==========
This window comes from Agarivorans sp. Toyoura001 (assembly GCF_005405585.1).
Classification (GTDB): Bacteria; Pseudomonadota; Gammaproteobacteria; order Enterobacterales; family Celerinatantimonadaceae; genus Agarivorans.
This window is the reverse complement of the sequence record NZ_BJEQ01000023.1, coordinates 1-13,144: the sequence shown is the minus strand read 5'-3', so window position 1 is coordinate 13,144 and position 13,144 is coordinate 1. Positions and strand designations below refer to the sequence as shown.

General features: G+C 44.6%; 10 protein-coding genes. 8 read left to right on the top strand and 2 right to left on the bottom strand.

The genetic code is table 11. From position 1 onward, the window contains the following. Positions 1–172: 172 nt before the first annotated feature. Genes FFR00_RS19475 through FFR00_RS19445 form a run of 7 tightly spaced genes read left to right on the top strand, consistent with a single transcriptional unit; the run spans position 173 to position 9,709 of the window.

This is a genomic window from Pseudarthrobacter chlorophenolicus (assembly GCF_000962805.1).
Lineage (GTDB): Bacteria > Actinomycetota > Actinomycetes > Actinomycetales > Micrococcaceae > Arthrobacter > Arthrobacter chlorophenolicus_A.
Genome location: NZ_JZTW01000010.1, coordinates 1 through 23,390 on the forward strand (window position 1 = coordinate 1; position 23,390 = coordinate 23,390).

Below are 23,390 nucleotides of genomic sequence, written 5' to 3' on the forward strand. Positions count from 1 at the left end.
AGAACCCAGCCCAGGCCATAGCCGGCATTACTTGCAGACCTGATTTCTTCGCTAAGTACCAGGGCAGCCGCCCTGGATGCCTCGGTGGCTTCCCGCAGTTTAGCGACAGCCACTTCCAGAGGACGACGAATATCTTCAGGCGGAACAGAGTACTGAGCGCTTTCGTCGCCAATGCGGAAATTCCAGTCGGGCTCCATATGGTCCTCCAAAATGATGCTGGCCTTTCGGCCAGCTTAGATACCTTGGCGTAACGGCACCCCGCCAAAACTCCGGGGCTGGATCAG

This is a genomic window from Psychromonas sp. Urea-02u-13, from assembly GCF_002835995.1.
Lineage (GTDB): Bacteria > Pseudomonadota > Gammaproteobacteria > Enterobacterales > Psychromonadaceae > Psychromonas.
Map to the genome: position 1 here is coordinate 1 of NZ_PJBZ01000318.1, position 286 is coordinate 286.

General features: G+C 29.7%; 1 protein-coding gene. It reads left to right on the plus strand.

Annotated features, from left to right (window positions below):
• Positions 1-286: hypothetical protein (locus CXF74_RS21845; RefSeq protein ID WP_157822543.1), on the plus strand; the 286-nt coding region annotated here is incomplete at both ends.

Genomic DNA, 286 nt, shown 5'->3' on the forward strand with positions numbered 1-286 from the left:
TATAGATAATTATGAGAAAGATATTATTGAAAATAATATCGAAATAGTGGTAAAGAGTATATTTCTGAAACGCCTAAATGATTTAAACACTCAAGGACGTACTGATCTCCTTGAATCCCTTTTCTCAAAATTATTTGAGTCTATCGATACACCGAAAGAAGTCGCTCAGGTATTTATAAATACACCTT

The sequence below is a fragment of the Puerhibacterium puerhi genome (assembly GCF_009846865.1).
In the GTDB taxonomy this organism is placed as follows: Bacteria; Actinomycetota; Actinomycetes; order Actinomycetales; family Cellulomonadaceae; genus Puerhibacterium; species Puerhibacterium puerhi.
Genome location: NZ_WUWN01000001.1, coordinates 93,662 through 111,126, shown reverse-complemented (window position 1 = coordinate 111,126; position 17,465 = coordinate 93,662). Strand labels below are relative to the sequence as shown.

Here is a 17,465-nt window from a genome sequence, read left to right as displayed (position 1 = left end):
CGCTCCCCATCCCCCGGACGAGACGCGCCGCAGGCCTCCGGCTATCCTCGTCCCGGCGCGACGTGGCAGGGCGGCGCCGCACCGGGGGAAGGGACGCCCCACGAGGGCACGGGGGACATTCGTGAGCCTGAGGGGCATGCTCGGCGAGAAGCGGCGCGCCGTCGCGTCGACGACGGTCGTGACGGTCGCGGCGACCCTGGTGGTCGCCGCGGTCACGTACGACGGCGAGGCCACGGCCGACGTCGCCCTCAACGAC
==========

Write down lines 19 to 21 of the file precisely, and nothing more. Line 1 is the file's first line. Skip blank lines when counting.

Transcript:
The sequence below is a fragment of the Puerhibacterium puerhi genome (assembly GCF_009846865.1).
In the GTDB taxonomy this organism is placed as follows: Bacteria; Actinomycetota; Actinomycetes; order Actinomycetales; family Cellulomonadaceae; genus Puerhibacterium; species Puerhibacterium puerhi.
Genome location: NZ_WUWN01000001.1, coordinates 93,662 through 111,126, shown reverse-complemented (window position 1 = coordinate 111,126; position 17,465 = coordinate 93,662). Strand labels below are relative to the sequence as shown.